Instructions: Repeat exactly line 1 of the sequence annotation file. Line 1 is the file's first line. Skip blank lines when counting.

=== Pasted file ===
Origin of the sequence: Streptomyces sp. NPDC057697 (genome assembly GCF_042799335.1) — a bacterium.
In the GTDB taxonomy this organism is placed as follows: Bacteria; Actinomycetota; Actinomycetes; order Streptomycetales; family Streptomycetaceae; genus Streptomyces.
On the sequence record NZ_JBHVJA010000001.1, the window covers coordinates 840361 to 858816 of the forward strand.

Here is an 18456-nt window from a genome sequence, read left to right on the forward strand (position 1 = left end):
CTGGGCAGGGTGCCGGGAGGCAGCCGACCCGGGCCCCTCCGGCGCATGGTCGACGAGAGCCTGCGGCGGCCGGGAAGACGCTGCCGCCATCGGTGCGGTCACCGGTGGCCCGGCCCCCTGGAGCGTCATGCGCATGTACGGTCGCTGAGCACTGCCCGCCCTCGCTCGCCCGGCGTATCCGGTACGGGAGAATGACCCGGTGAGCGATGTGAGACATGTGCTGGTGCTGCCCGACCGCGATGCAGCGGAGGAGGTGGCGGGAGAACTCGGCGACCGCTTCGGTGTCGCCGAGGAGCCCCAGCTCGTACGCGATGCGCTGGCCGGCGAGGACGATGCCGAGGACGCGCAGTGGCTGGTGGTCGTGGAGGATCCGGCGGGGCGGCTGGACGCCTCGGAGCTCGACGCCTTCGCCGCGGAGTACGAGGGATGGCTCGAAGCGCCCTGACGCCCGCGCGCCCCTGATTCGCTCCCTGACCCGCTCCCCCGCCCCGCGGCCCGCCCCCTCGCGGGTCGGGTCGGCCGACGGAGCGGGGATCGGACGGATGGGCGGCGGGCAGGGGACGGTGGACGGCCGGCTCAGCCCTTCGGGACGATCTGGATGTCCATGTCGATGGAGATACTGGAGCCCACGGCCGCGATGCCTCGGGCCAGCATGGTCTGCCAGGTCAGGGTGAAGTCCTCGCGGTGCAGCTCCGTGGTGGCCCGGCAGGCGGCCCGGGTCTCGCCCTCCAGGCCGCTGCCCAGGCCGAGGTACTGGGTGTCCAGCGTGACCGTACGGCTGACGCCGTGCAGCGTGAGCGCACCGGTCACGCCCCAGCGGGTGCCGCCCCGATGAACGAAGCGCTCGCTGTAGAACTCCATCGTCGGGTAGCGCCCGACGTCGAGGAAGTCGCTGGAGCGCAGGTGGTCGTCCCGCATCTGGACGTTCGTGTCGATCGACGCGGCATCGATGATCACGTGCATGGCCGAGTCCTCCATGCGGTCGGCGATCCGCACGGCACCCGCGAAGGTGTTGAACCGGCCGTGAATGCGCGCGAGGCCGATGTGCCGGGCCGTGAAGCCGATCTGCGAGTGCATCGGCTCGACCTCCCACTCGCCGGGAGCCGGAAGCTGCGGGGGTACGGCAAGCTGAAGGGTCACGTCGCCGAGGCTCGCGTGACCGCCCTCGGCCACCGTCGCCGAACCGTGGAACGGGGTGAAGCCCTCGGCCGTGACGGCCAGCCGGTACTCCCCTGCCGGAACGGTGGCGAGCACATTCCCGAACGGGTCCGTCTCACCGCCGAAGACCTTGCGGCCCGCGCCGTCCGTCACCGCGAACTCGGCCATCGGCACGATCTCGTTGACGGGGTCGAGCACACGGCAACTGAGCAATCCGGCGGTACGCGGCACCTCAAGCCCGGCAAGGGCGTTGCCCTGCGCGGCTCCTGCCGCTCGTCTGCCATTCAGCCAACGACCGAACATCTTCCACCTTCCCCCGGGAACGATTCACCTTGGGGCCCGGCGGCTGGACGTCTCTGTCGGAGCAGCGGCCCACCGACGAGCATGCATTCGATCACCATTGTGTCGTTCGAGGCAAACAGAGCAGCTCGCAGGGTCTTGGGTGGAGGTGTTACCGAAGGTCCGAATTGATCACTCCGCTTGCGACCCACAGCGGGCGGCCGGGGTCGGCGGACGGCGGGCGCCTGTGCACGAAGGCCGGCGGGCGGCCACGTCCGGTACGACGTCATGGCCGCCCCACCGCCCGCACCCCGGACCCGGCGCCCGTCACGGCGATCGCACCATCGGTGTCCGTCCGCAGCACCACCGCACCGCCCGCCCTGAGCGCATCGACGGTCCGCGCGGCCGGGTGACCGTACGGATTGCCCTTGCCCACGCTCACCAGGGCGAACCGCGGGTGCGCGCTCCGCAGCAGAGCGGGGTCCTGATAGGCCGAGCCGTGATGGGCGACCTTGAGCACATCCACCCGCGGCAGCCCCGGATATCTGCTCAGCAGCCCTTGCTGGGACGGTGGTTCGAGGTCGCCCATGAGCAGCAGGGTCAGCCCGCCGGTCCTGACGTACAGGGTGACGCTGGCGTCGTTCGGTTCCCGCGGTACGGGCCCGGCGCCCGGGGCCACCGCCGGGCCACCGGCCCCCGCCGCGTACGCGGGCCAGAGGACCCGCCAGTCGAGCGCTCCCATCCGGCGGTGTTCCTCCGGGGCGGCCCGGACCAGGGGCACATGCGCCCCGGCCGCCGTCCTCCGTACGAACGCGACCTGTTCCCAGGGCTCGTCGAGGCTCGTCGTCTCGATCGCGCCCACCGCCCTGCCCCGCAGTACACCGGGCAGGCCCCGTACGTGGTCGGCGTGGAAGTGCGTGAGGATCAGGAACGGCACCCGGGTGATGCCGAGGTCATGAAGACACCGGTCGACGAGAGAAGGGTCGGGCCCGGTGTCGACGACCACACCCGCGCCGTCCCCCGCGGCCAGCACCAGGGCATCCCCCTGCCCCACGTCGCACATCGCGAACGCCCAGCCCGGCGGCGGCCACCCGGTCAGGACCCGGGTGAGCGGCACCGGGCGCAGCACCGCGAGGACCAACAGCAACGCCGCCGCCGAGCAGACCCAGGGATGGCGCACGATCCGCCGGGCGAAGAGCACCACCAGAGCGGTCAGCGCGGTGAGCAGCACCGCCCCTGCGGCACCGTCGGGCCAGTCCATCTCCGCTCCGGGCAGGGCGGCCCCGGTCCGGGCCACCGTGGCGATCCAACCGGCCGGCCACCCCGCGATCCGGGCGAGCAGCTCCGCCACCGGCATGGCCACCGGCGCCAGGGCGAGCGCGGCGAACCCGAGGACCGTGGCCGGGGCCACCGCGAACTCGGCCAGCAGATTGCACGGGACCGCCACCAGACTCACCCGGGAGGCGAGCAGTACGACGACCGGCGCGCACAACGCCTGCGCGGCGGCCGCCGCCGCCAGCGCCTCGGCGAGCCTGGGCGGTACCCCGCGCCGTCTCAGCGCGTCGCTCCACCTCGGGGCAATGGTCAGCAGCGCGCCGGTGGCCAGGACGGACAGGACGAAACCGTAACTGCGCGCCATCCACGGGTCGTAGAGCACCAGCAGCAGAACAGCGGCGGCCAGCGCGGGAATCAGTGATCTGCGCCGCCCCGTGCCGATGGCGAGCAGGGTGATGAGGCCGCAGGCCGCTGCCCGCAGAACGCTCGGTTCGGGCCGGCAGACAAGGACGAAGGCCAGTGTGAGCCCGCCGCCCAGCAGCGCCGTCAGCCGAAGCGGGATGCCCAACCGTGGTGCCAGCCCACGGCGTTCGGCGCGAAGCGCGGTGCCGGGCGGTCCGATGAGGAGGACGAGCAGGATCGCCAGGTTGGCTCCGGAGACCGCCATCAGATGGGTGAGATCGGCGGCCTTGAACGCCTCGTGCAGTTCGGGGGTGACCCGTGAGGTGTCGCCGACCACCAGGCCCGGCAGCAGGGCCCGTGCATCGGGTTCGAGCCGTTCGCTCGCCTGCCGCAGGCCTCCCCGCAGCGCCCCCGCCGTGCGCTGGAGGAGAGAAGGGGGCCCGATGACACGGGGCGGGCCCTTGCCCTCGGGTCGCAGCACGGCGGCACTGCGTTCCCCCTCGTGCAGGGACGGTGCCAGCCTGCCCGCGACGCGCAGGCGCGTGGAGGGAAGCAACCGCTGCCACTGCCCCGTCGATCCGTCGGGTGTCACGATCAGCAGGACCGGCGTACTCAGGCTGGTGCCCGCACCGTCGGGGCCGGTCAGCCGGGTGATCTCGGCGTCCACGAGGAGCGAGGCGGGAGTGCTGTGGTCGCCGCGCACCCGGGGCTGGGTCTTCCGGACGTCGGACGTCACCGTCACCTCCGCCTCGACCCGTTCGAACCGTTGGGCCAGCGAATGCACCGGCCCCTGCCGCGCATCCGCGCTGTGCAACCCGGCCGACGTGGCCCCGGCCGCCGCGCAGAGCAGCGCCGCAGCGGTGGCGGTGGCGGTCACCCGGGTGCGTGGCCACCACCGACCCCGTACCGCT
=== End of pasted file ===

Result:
Origin of the sequence: Streptomyces sp. NPDC057697 (genome assembly GCF_042799335.1) — a bacterium.